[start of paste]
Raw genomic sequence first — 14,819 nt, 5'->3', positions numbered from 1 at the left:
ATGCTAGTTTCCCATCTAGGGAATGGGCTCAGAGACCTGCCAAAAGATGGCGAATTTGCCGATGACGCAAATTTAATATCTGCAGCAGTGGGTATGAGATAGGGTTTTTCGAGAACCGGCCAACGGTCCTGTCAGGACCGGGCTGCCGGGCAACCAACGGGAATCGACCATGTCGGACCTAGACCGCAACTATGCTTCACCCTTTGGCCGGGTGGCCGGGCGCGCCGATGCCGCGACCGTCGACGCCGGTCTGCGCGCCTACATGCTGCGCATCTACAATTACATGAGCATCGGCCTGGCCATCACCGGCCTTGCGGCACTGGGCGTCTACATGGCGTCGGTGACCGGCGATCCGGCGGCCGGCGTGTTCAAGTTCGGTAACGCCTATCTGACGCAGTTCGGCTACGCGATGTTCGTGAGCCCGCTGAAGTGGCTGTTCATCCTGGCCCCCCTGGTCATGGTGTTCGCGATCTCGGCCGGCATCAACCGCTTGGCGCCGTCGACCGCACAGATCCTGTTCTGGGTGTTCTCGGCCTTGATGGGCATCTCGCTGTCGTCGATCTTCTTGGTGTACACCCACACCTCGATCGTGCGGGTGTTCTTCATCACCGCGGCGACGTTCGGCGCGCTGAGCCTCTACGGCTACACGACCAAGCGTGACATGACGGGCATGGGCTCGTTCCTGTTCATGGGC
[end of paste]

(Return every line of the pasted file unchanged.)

Raw genomic sequence first — 14,819 nt, 5'->3', positions numbered from 1 at the left:
ATGCTAGTTTCCCATCTAGGGAATGGGCTCAGAGACCTGCCAAAAGATGGCGAATTTGCCGATGACGCAAATTTAATATCTGCAGCAGTGGGTATGAGATAGGGTTTTTCGAGAACCGGCCAACGGTCCTGTCAGGACCGGGCTGCCGGGCAACCAACGGGAATCGACCATGTCGGACCTAGACCGCAACTATGCTTCACCCTTTGGCCGGGTGGCCGGGCGCGCCGATGCCGCGACCGTCGACGCCGGTCTGCGCGCCTACATGCTGCGCATCTACAATTACATGAGCATCGGCCTGGCCATCACCGGCCTTGCGGCACTGGGCGTCTACATGGCGTCGGTGACCGGCGATCCGGCGGCCGGCGTGTTCAAGTTCGGTAACGCCTATCTGACGCAGTTCGGCTACGCGATGTTCGTGAGCCCGCTGAAGTGGCTGTTCATCCTGGCCCCCCTGGTCATGGTGTTCGCGATCTCGGCCGGCATCAACCGCTTGGCGCCGTCGACCGCACAGATCCTGTTCTGGGTGTTCTCGGCCTTGATGGGCATCTCGCTGTCGTCGATCTTCTTGGTGTACACCCACACCTCGATCGTGCGGGTGTTCTTCATCACCGCGGCGACGTTCGGCGCGCTGAGCCTCTACGGCTACACGACCAAGCGTGACATGACGGGCATGGGCTCGTTCCTGTTCATGGGC